Po­lit­i­cal ob­server.

Lesotho Times - - Leader -

sway. When se­cu­rity bosses’ ap­point­ments and pro­mo­tions are po­lit­i­cal­ly­mo­ti­vated, they suf­fer politi­ci­sa­tion as an in­cen­tive to join the politi­cians’ side.

Prime Min­is­ter Pakalitha Mo­sisili ac­cused former po­lice chief Khothatso Tšooana of in­com­pe­tence, po­lar­iz­ing and for al­low­ing po­lice of­fi­cers to par­take in po­lit­i­cal ac­tiv­i­ties and to sup­port the prior rul­ing party un­der the lead­er­ship of former premier Thomas Tha­bane, be­cause Tšooana was favoured by Dr Tha­bane.

In the same spirit, Dr Mo­sisili reap­pointed Lieu­tenant-gen­eral Tlali Kamoli as LDF com­man­der and risked los­ing the fi­nan­cial aid from de­vel­op­ment part­ners, per­haps even fac­tory jobs and sanc­tions to save Lt-gen Kamoli.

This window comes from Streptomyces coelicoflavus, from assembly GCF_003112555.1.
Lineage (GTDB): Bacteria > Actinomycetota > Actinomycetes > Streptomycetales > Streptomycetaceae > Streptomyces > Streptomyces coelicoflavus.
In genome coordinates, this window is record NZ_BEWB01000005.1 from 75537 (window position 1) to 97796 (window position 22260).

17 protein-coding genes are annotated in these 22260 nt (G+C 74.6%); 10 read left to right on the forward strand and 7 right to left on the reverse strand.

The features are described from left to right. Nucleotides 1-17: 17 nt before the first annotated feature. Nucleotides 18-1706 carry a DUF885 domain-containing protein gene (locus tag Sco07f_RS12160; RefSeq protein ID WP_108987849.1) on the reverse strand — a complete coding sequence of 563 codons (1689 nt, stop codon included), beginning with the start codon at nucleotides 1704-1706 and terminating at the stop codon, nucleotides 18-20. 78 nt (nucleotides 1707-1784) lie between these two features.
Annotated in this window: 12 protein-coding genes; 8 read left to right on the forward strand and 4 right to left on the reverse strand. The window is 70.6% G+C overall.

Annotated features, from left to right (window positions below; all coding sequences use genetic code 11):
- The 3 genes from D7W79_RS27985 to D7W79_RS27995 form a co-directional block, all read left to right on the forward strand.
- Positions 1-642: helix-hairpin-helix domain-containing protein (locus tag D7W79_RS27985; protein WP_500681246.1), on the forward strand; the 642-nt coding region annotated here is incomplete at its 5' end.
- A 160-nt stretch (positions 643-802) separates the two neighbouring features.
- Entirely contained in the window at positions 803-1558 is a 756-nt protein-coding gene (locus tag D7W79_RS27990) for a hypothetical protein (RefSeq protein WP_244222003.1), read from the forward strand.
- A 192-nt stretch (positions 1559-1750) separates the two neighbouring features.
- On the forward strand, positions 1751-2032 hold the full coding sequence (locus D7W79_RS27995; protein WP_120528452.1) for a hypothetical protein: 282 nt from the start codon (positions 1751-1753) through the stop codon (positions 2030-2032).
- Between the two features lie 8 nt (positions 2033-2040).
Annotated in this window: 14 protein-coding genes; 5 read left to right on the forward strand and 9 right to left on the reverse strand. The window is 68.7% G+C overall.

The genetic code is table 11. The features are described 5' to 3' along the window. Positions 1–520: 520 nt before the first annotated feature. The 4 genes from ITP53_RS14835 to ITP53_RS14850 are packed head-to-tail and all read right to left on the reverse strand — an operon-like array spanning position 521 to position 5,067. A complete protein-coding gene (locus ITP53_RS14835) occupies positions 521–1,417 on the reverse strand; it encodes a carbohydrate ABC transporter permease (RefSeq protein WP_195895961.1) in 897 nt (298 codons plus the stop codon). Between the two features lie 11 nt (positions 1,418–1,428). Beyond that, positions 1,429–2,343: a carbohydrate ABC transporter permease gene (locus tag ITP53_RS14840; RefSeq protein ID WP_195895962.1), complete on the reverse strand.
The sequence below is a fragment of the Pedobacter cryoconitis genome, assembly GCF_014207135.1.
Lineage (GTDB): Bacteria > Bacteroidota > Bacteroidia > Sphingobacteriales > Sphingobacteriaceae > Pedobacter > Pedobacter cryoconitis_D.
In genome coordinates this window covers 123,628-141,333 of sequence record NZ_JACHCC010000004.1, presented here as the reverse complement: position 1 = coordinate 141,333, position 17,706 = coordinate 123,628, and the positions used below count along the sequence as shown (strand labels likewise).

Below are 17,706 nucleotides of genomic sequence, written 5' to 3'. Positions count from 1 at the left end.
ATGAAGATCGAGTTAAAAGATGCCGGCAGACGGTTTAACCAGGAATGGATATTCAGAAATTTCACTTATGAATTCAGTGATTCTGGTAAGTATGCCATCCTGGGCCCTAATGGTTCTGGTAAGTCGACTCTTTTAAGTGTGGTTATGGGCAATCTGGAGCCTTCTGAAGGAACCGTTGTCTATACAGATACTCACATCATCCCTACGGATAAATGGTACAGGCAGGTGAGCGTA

The 2015 cen­sus put the Le­sotho pop­u­la­tion at ap­prox­i­mately 2.10 mil­lion. Six out 10 peo­ple live be­low the na­tional poverty line, with high un­em­ploy­ment rate among the youth which is es­ti­mated at 38 per­cent and most of these are grad­u­ates who are not able to get em­ploy­ment. Se­cu­rity forces are their only hope.

There­fore, politi­ciza­tion of these in­sti­tu­tions has made it im­pos­si­ble for non-card hold­ers to get jobs within the se­cu­rity forces. Ba­sotho youths have had rel­a­tively easy ac­cess to em­ploy­ment within se­cu­rity forces un­til re­cently.

Now, re­cruit­ment into the po­lice ser­vice and army is based on po­lit­i­cal af­fil­i­a­tion, de­lib­er­ately ex­clud­ing those who are not card-car­ry­ing mem­bers.

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